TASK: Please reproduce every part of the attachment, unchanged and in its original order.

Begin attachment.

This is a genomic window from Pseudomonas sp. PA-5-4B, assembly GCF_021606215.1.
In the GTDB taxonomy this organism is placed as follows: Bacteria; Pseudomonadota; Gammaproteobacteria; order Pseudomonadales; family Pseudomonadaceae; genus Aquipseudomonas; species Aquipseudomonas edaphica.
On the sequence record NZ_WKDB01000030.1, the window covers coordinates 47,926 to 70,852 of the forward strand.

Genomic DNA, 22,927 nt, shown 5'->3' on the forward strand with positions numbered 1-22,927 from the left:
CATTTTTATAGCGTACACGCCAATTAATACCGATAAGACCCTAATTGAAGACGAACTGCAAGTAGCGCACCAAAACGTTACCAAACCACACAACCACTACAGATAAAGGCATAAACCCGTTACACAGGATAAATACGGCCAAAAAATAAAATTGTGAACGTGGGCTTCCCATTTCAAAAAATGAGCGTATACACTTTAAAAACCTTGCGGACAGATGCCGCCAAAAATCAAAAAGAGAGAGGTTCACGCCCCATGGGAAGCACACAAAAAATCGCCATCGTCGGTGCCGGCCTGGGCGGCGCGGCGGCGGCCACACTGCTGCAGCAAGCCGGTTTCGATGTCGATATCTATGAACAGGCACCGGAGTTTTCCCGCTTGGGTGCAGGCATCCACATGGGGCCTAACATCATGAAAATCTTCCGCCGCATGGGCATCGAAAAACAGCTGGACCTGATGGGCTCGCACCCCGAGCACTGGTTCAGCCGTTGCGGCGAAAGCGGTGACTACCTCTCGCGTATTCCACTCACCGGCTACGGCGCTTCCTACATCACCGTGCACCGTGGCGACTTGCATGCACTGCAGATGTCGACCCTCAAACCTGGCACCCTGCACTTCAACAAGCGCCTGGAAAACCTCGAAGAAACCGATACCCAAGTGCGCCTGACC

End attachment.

This is a genomic window from Pseudomonas sp. PA-5-4B, assembly GCF_021606215.1.
In the GTDB taxonomy this organism is placed as follows: Bacteria; Pseudomonadota; Gammaproteobacteria; order Pseudomonadales; family Pseudomonadaceae; genus Aquipseudomonas; species Aquipseudomonas edaphica.
On the sequence record NZ_WKDB01000030.1, the window covers coordinates 47,926 to 70,852 of the forward strand.

Genomic DNA, 22,927 nt, shown 5'->3' on the forward strand with positions numbered 1-22,927 from the left:
CATTTTTATAGCGTACACGCCAATTAATACCGATAAGACCCTAATTGAAGACGAACTGCAAGTAGCGCACCAAAACGTTACCAAACCACACAACCACTACAGATAAAGGCATAAACCCGTTACACAGGATAAATACGGCCAAAAAATAAAATTGTGAACGTGGGCTTCCCATTTCAAAAAATGAGCGTATACACTTTAAAAACCTTGCGGACAGATGCCGCCAAAAATCAAAAAGAGAGAGGTTCACGCCCCATGGGAAGCACACAAAAAATCGCCATCGTCGGTGCCGGCCTGGGCGGCGCGGCGGCGGCCACACTGCTGCAGCAAGCCGGTTTCGATGTCGATATCTATGAACAGGCACCGGAGTTTTCCCGCTTGGGTGCAGGCATCCACATGGGGCCTAACATCATGAAAATCTTCCGCCGCATGGGCATCGAAAAACAGCTGGACCTGATGGGCTCGCACCCCGAGCACTGGTTCAGCCGTTGCGGCGAAAGCGGTGACTACCTCTCGCGTATTCCACTCACCGGCTACGGCGCTTCCTACATCACCGTGCACCGTGGCGACTTGCATGCACTGCAGATGTCGACCCTCAAACCTGGCACCCTGCACTTCAACAAGCGCCTGGAAAACCTCGAAGAAACCGATACCCAAGTGCGCCTGACC